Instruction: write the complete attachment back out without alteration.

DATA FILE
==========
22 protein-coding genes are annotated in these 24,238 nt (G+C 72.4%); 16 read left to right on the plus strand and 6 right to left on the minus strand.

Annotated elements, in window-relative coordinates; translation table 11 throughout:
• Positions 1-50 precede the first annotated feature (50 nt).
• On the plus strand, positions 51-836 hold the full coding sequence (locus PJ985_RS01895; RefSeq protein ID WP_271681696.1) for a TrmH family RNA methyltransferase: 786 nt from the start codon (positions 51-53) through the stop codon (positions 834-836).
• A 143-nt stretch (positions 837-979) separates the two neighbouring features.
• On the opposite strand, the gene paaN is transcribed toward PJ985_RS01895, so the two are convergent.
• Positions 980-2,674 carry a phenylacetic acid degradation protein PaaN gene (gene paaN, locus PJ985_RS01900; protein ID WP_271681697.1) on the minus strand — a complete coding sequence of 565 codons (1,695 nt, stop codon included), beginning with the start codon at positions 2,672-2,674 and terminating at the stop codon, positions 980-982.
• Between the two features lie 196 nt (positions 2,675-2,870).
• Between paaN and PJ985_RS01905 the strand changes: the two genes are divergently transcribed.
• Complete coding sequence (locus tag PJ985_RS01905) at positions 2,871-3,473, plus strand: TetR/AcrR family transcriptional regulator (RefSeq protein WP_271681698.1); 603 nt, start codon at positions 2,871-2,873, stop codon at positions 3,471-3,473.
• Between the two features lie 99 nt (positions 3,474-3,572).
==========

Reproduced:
22 protein-coding genes are annotated in these 24,238 nt (G+C 72.4%); 16 read left to right on the plus strand and 6 right to left on the minus strand.

Annotated elements, in window-relative coordinates; translation table 11 throughout:
• Positions 1-50 precede the first annotated feature (50 nt).
• On the plus strand, positions 51-836 hold the full coding sequence (locus PJ985_RS01895; RefSeq protein ID WP_271681696.1) for a TrmH family RNA methyltransferase: 786 nt from the start codon (positions 51-53) through the stop codon (positions 834-836).
• A 143-nt stretch (positions 837-979) separates the two neighbouring features.
• On the opposite strand, the gene paaN is transcribed toward PJ985_RS01895, so the two are convergent.
• Positions 980-2,674 carry a phenylacetic acid degradation protein PaaN gene (gene paaN, locus PJ985_RS01900; protein ID WP_271681697.1) on the minus strand — a complete coding sequence of 565 codons (1,695 nt, stop codon included), beginning with the start codon at positions 2,672-2,674 and terminating at the stop codon, positions 980-982.
• Between the two features lie 196 nt (positions 2,675-2,870).
• Between paaN and PJ985_RS01905 the strand changes: the two genes are divergently transcribed.
• Complete coding sequence (locus tag PJ985_RS01905) at positions 2,871-3,473, plus strand: TetR/AcrR family transcriptional regulator (RefSeq protein WP_271681698.1); 603 nt, start codon at positions 2,871-2,873, stop codon at positions 3,471-3,473.
• Between the two features lie 99 nt (positions 3,474-3,572).